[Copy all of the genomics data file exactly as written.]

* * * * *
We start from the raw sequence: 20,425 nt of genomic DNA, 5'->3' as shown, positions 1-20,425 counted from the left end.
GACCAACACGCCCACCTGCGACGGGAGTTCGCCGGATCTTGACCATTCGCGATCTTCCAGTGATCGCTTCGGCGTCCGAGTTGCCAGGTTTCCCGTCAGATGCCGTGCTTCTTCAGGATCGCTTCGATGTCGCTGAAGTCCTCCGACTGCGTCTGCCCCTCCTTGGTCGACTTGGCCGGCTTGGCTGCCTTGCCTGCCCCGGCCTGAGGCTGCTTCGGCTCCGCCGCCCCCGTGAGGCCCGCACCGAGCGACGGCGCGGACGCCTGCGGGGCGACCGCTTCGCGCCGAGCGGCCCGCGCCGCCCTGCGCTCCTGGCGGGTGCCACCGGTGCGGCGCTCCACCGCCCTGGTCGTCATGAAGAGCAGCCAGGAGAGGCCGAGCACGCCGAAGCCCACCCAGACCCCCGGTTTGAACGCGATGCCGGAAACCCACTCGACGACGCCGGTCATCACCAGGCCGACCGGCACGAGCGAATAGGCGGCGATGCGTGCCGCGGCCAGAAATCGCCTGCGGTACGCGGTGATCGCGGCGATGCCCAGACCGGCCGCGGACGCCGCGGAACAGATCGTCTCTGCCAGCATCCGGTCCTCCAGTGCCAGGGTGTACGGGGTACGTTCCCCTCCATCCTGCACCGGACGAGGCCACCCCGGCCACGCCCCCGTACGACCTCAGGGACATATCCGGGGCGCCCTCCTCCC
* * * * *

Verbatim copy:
We start from the raw sequence: 20,425 nt of genomic DNA, 5'->3' as shown, positions 1-20,425 counted from the left end.
GACCAACACGCCCACCTGCGACGGGAGTTCGCCGGATCTTGACCATTCGCGATCTTCCAGTGATCGCTTCGGCGTCCGAGTTGCCAGGTTTCCCGTCAGATGCCGTGCTTCTTCAGGATCGCTTCGATGTCGCTGAAGTCCTCCGACTGCGTCTGCCCCTCCTTGGTCGACTTGGCCGGCTTGGCTGCCTTGCCTGCCCCGGCCTGAGGCTGCTTCGGCTCCGCCGCCCCCGTGAGGCCCGCACCGAGCGACGGCGCGGACGCCTGCGGGGCGACCGCTTCGCGCCGAGCGGCCCGCGCCGCCCTGCGCTCCTGGCGGGTGCCACCGGTGCGGCGCTCCACCGCCCTGGTCGTCATGAAGAGCAGCCAGGAGAGGCCGAGCACGCCGAAGCCCACCCAGACCCCCGGTTTGAACGCGATGCCGGAAACCCACTCGACGACGCCGGTCATCACCAGGCCGACCGGCACGAGCGAATAGGCGGCGATGCGTGCCGCGGCCAGAAATCGCCTGCGGTACGCGGTGATCGCGGCGATGCCCAGACCGGCCGCGGACGCCGCGGAACAGATCGTCTCTGCCAGCATCCGGTCCTCCAGTGCCAGGGTGTACGGGGTACGTTCCCCTCCATCCTGCACCGGACGAGGCCACCCCGGCCACGCCCCCGTACGACCTCAGGGACATATCCGGGGCGCCCTCCTCCC